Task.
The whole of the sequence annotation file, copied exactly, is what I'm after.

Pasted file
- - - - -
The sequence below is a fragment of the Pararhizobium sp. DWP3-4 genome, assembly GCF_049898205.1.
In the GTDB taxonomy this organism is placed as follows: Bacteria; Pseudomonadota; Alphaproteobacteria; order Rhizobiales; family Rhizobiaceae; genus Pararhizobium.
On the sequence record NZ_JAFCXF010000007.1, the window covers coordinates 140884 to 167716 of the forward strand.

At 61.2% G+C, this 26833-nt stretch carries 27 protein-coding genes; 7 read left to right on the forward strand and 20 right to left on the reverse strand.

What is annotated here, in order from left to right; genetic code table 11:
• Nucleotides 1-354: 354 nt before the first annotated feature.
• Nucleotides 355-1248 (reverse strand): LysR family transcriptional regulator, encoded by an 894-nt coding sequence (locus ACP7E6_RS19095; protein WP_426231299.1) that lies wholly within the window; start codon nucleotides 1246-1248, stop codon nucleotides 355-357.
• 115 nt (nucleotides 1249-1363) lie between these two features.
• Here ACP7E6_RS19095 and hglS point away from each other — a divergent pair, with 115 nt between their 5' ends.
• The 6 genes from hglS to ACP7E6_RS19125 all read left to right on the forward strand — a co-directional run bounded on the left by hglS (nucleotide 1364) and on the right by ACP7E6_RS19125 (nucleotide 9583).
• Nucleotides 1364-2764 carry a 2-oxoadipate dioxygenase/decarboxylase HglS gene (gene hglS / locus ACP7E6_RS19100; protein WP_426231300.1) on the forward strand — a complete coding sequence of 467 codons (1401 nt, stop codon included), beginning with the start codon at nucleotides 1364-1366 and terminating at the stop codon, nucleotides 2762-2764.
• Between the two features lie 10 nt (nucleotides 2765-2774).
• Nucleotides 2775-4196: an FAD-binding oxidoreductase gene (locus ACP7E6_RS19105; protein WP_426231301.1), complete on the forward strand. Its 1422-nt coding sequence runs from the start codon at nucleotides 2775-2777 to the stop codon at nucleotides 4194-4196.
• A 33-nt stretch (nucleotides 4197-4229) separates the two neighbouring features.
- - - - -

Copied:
The sequence below is a fragment of the Pararhizobium sp. DWP3-4 genome, assembly GCF_049898205.1.
In the GTDB taxonomy this organism is placed as follows: Bacteria; Pseudomonadota; Alphaproteobacteria; order Rhizobiales; family Rhizobiaceae; genus Pararhizobium.
On the sequence record NZ_JAFCXF010000007.1, the window covers coordinates 140884 to 167716 of the forward strand.

At 61.2% G+C, this 26833-nt stretch carries 27 protein-coding genes; 7 read left to right on the forward strand and 20 right to left on the reverse strand.

What is annotated here, in order from left to right; genetic code table 11:
• Nucleotides 1-354: 354 nt before the first annotated feature.
• Nucleotides 355-1248 (reverse strand): LysR family transcriptional regulator, encoded by an 894-nt coding sequence (locus ACP7E6_RS19095; protein WP_426231299.1) that lies wholly within the window; start codon nucleotides 1246-1248, stop codon nucleotides 355-357.
• 115 nt (nucleotides 1249-1363) lie between these two features.
• Here ACP7E6_RS19095 and hglS point away from each other — a divergent pair, with 115 nt between their 5' ends.
• The 6 genes from hglS to ACP7E6_RS19125 all read left to right on the forward strand — a co-directional run bounded on the left by hglS (nucleotide 1364) and on the right by ACP7E6_RS19125 (nucleotide 9583).
• Nucleotides 1364-2764 carry a 2-oxoadipate dioxygenase/decarboxylase HglS gene (gene hglS / locus ACP7E6_RS19100; protein WP_426231300.1) on the forward strand — a complete coding sequence of 467 codons (1401 nt, stop codon included), beginning with the start codon at nucleotides 1364-1366 and terminating at the stop codon, nucleotides 2762-2764.
• Between the two features lie 10 nt (nucleotides 2765-2774).
• Nucleotides 2775-4196: an FAD-binding oxidoreductase gene (locus ACP7E6_RS19105; protein WP_426231301.1), complete on the forward strand. Its 1422-nt coding sequence runs from the start codon at nucleotides 2775-2777 to the stop codon at nucleotides 4194-4196.
• A 33-nt stretch (nucleotides 4197-4229) separates the two neighbouring features.